Williams by and Through Sharpley v. United States, 581 F. Supp. 847 (S.D. Ga. 1983)

U.S. District Court for the Southern District of Georgia - 581 F. Supp. 847 (S.D. Ga. 1983)
December 30, 1983

581 F. Supp. 847 (1983)

Karen Loxley Trosdal WILLIAMS and Pamela Lynah Trosdal, By and Through her Guardian and next friend, Don F. SHARPLEY and Trust Company of Georgia Bank of Savannah, N.A., as Administrator of the Estate of Reidar A. Trosdal, Jr., Plaintiffs, v. UNITED STATES of America, Defendant. Cynthia C. COOK, Plaintiff, v. UNITED STATES of America, Defendant and Third-Party Plaintiff, v. TRUST COMPANY OF GEORGIA BANK OF SAVANNAH, N.A., as Administrator of the Estate of Reidar A. Trosdal, Jr., Third-Party Defendant.

Civ. A. Nos. 482-535, 483-085.

United States District Court, S.D. Georgia, Savannah Division.

December 30, 1983.

*848 William T. Moore, Savannah, Ga., for plaintiffs.

Asst. U.S. Atty. Kenneth Etheridge, Savannah, Ga., Stephanie Grogan, Departmental Atty., Dept. of Justice, Washington, D.C., for defendant.

  ORDER

ALAIMO, Chief Judge.

  INTRODUCTION

This action is currently before the Court awaiting the completion of discovery and pretrial matters. Though no motions are pending in the case, the parties have submitted to the Court proposed findings of fact and conclusions of law which raise significant questions as to the Court's jurisdiction in this case. Pursuant to the power vested in it by Fed.R.Civ.P. 12(h), as well as its inherent obligation to examine its own jurisdiction, State of Alabama ex rel. Baxley v. Woody, 473 F.2d 10, 12 (5th Cir. 1973); Williamson v. Tucker, 645 F.2d 404, 413 (5th Cir.1981), the Court now considers those questions and issues the following Order.

  I. FACTS

The plaintiffs initiated these actions to recover damages incurred when a private powerboat operated by Reidar Trosdal, Jr., struck a mooring dolphin in the Wilmington River near the Town of Thunderbolt in Chatham County, Georgia. Trosdal was killed in the accident, while the lone passenger in the craft, plaintiff Mrs. Cynthia Cook, suffered serious injuries. Trosdal was survived by two daughters, who are the plaintiffs in action CV 482-535.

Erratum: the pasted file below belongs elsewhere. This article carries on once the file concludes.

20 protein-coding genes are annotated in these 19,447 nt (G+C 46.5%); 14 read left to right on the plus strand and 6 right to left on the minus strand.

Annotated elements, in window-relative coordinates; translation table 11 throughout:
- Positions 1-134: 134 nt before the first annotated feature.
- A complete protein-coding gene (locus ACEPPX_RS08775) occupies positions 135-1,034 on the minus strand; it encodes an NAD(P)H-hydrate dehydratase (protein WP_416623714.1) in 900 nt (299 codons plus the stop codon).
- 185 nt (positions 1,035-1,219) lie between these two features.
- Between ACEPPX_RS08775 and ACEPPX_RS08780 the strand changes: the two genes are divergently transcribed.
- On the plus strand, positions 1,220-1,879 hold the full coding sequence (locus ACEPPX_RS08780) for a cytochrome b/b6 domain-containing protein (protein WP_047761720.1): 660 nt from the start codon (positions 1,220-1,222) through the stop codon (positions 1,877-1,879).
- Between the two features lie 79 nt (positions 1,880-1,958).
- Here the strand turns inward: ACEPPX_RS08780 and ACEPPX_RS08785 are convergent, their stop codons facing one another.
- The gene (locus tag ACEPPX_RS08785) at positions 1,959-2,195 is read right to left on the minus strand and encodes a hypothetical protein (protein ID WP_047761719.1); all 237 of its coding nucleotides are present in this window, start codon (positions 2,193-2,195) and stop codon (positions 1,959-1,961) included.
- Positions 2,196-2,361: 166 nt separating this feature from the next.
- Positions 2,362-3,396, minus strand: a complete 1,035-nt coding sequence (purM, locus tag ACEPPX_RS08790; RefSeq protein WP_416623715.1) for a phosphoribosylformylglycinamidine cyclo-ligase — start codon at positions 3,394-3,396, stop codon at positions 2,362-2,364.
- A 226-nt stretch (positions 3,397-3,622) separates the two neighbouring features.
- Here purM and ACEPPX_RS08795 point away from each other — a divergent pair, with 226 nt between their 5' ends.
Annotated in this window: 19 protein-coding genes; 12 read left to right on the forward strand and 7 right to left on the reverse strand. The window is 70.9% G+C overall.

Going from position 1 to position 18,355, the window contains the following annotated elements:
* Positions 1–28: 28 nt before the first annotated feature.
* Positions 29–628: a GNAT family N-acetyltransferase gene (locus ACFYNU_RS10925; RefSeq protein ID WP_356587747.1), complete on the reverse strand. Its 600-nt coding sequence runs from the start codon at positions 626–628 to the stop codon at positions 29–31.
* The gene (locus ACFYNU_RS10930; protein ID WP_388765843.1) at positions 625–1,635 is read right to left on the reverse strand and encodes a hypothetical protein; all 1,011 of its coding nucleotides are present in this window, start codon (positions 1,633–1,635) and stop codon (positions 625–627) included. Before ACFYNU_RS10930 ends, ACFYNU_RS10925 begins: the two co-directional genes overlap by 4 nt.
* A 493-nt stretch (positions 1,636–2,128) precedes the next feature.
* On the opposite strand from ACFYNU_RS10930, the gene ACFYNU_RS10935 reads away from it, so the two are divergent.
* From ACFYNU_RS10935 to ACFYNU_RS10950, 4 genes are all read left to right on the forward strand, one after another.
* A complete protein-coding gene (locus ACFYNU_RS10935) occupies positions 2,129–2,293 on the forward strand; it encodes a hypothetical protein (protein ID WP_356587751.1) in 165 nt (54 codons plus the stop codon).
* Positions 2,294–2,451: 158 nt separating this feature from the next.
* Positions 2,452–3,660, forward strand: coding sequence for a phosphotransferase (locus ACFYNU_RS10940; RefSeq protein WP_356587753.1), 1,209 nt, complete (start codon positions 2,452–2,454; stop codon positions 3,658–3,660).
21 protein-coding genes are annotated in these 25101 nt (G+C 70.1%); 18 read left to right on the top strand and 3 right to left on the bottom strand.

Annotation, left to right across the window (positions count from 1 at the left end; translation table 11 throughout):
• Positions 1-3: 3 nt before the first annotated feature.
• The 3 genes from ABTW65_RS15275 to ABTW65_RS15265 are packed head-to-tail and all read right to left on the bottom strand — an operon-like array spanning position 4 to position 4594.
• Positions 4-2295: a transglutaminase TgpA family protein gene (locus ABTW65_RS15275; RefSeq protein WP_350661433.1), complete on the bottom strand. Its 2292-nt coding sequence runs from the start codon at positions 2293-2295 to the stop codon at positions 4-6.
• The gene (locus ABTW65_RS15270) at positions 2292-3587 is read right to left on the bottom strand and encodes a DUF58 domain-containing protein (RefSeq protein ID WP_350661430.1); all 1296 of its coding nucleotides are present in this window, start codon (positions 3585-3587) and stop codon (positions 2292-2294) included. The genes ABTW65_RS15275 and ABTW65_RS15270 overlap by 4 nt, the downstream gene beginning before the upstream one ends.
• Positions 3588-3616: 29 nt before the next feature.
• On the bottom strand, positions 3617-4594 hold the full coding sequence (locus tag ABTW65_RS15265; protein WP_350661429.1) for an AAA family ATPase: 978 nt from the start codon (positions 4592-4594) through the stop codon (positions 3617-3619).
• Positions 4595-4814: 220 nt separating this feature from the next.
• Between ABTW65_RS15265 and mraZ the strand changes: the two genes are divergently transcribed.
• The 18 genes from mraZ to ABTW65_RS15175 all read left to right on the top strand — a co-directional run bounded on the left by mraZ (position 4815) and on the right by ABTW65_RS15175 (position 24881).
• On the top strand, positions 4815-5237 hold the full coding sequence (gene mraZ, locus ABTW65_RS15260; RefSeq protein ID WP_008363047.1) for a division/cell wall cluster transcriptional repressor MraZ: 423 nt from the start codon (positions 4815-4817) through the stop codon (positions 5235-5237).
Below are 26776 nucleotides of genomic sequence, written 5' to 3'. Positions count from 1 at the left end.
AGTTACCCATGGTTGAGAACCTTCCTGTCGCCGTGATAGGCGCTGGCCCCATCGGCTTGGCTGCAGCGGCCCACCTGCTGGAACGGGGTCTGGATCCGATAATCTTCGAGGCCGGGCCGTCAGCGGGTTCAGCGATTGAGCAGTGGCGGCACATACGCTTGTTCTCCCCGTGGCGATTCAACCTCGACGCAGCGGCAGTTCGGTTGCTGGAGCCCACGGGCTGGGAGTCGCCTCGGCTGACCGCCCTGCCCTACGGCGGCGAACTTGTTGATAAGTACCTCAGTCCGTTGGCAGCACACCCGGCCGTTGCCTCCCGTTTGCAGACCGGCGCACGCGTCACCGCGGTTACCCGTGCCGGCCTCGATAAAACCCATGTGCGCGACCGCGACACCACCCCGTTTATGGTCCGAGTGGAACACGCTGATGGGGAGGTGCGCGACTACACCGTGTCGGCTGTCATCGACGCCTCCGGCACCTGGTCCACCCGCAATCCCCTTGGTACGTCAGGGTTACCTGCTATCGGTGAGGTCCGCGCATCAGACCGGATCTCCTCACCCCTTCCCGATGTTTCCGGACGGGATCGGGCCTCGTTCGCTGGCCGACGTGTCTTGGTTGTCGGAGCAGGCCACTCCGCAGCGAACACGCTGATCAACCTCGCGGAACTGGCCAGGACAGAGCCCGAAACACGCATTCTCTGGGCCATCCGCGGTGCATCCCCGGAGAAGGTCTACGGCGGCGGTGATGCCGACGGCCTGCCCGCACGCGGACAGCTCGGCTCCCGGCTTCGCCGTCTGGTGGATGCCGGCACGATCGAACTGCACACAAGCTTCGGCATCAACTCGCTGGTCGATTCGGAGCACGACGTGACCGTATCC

The Wilmington River is a part of the Atlantic Intracoastal Waterway ("ICW") and is maintained by the Army Corps of Engineers. In 1944, Congress appropriated funds for the general improvement of the ICW. Some of that money was spent by the Corps on the construction of mooring dolphins near various bridges along the waterway. These dolphins are composed of several telephone pole-like pilings, leaning toward a center piling and lashed or banded together at the top. At the time they were erected, the dolphins provided a mooring point for barges and other vessels *849 while awaiting their turn to pass under the suspension bridges.

The dolphin which the Trosdal boat struck was one of six dolphins originally placed to the south of the Memorial Bridge in Thunderbolt. At that time, the bridge at Thunderbolt was a "swing bridge," the center section of which would pivot 90° to allow ships to pass through the causeway. In the 1950's, the bridge was replaced by the extant Memorial Bridge, a draw-type which elevates to allow boats to pass. Over the years, the Corps had removed the other five dolphins as they lost their usefulness to modern marine traffic on the Wilmington. The last such removal occurred in 1978 when the Savannah District Corps of Engineers determined that the dolphin directly north of the dolphin here in issue had become a hazard to navigation the cable binding the pilings together had broken, allowing the poles to fall into the channel.

It is the policy of the Corps to leave in place those dolphins which remain serviceable and provide a temporary tie-up for traffic on the waterway. Indeed, there is evidence that the remaining Memorial Bridge dolphin is still used by shrimp boats, dredges and private craft as they navigate the channel. According to the plaintiffs, it is the Corps' policy of leaving these dolphins in the ICW which led directly to the accident underlying this suit.